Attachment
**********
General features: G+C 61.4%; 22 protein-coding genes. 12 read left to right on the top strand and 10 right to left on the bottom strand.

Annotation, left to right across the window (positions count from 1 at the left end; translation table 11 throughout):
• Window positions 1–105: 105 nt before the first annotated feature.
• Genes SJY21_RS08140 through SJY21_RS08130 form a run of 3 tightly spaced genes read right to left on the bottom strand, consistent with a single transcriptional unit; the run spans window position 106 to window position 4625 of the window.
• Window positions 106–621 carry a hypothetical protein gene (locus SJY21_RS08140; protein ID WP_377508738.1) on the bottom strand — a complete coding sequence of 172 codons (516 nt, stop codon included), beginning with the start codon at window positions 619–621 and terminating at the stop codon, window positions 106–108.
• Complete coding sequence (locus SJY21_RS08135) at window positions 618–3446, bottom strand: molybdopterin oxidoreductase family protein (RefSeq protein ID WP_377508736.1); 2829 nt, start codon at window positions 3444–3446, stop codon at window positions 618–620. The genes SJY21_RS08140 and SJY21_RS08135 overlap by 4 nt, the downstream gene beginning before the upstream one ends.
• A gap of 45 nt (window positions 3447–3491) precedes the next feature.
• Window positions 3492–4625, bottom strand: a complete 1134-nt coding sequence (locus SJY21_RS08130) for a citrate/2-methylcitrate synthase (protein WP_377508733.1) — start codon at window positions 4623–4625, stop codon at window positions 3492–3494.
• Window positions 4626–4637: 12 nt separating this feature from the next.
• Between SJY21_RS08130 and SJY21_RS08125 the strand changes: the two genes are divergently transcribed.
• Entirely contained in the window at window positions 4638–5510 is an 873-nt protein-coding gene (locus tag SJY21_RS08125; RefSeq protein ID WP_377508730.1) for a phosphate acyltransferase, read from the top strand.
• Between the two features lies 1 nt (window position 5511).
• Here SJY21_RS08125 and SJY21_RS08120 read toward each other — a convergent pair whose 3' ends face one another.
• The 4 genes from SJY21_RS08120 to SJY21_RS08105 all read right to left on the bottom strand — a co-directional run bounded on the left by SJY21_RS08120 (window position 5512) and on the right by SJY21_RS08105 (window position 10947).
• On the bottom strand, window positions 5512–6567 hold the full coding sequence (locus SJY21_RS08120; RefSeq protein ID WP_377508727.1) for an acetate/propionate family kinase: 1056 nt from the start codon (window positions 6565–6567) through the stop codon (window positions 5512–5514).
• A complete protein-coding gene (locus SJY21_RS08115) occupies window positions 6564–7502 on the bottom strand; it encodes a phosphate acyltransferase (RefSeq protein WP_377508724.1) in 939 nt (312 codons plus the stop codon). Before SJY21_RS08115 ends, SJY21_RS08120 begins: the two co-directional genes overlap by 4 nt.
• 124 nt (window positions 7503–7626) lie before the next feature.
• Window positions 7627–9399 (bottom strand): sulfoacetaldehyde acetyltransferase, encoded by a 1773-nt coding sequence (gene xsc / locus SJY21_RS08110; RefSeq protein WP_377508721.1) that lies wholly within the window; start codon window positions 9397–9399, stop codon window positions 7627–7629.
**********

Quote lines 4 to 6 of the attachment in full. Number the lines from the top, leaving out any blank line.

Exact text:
• Genes SJY21_RS08140 through SJY21_RS08130 form a run of 3 tightly spaced genes read right to left on the bottom strand, consistent with a single transcriptional unit; the run spans window position 106 to window position 4625 of the window.
• Window positions 106–621 carry a hypothetical protein gene (locus SJY21_RS08140; protein ID WP_377508738.1) on the bottom strand — a complete coding sequence of 172 codons (516 nt, stop codon included), beginning with the start codon at window positions 619–621 and terminating at the stop codon, window positions 106–108.
• Complete coding sequence (locus SJY21_RS08135) at window positions 618–3446, bottom strand: molybdopterin oxidoreductase family protein (RefSeq protein ID WP_377508736.1); 2829 nt, start codon at window positions 3444–3446, stop codon at window positions 618–620. The genes SJY21_RS08140 and SJY21_RS08135 overlap by 4 nt, the downstream gene beginning before the upstream one ends.